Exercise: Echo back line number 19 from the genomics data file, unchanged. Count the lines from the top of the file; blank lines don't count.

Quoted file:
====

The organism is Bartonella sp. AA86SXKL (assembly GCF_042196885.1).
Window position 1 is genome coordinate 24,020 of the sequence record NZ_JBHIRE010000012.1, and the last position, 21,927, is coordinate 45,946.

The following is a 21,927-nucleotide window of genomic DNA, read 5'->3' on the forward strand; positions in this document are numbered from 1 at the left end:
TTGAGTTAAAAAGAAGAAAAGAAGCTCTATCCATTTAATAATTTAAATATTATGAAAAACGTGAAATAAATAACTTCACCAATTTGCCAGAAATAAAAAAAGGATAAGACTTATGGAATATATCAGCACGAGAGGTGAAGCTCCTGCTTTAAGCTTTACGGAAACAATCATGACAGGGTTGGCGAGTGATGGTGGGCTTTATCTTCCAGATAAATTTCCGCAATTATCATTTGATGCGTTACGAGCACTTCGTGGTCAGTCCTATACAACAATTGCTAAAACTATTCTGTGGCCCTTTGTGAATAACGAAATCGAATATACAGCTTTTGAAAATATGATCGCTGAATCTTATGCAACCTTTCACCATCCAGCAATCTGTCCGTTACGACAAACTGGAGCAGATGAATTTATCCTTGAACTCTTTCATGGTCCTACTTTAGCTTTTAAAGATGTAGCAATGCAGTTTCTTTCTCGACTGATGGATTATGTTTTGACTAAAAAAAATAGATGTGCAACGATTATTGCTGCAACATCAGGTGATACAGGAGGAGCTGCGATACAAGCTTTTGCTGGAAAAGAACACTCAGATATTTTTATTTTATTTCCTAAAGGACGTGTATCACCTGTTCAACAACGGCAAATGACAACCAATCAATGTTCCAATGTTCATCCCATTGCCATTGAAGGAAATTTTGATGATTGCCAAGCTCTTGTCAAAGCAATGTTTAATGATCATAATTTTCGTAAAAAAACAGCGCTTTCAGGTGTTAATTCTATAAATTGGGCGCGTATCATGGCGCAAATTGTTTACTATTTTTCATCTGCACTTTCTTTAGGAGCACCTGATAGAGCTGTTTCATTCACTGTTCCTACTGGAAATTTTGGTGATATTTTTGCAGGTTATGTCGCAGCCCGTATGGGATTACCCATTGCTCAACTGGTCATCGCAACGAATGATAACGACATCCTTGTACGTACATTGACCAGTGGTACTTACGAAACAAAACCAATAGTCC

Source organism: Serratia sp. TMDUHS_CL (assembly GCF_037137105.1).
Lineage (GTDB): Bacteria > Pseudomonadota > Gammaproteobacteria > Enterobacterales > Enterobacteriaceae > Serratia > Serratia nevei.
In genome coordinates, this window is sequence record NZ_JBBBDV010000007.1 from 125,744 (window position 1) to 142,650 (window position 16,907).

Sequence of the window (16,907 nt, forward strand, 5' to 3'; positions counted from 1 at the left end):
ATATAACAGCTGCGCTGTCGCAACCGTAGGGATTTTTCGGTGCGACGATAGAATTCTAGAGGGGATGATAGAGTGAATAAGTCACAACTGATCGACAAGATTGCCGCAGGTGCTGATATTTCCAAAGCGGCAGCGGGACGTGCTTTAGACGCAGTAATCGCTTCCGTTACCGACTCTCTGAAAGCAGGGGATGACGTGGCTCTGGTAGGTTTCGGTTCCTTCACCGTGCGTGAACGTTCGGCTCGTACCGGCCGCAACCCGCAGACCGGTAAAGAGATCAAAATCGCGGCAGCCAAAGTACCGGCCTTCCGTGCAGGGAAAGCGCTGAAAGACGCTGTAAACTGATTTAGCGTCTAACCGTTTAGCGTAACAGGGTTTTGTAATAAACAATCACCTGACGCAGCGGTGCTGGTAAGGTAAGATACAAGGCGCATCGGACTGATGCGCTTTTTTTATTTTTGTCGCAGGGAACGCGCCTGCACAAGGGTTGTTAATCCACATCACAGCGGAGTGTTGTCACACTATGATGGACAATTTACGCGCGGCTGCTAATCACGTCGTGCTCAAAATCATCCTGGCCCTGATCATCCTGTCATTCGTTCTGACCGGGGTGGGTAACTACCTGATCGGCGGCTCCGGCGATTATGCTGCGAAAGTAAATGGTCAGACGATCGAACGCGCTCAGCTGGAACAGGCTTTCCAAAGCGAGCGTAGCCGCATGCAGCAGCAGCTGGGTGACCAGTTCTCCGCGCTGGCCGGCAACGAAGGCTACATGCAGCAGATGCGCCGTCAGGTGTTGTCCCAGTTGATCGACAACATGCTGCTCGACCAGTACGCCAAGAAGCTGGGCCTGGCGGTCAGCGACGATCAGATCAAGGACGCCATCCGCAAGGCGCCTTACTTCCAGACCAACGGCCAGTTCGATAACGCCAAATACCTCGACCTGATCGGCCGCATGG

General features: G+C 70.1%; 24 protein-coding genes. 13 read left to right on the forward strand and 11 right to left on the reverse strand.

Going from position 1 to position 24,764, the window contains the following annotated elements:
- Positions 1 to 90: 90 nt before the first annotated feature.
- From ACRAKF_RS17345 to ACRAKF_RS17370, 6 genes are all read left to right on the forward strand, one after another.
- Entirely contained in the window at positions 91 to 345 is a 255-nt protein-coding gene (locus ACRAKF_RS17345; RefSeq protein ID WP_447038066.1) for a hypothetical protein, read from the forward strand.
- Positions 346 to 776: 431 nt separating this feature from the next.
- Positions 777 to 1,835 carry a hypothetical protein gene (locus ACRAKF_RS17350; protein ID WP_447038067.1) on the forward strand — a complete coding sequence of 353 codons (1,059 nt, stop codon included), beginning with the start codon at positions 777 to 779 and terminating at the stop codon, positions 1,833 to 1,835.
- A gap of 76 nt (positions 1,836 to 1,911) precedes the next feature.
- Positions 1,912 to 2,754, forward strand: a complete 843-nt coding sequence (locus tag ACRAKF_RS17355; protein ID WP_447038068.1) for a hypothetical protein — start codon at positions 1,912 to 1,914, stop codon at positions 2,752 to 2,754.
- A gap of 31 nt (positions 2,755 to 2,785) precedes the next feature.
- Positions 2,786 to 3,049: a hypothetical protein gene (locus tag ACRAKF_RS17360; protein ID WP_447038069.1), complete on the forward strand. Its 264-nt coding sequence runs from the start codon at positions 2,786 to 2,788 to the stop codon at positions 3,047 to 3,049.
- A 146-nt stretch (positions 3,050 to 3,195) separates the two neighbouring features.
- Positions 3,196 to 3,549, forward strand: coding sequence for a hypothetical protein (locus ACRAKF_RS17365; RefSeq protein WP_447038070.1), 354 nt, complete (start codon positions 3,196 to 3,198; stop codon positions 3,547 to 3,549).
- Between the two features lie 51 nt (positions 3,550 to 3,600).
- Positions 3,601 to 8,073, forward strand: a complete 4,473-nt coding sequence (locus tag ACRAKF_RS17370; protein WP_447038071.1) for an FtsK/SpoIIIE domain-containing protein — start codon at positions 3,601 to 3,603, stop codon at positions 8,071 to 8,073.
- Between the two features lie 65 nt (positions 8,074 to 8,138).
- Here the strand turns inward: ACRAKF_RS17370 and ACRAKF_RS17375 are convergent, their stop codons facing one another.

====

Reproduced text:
- A gap of 31 nt (positions 2,755 to 2,785) precedes the next feature.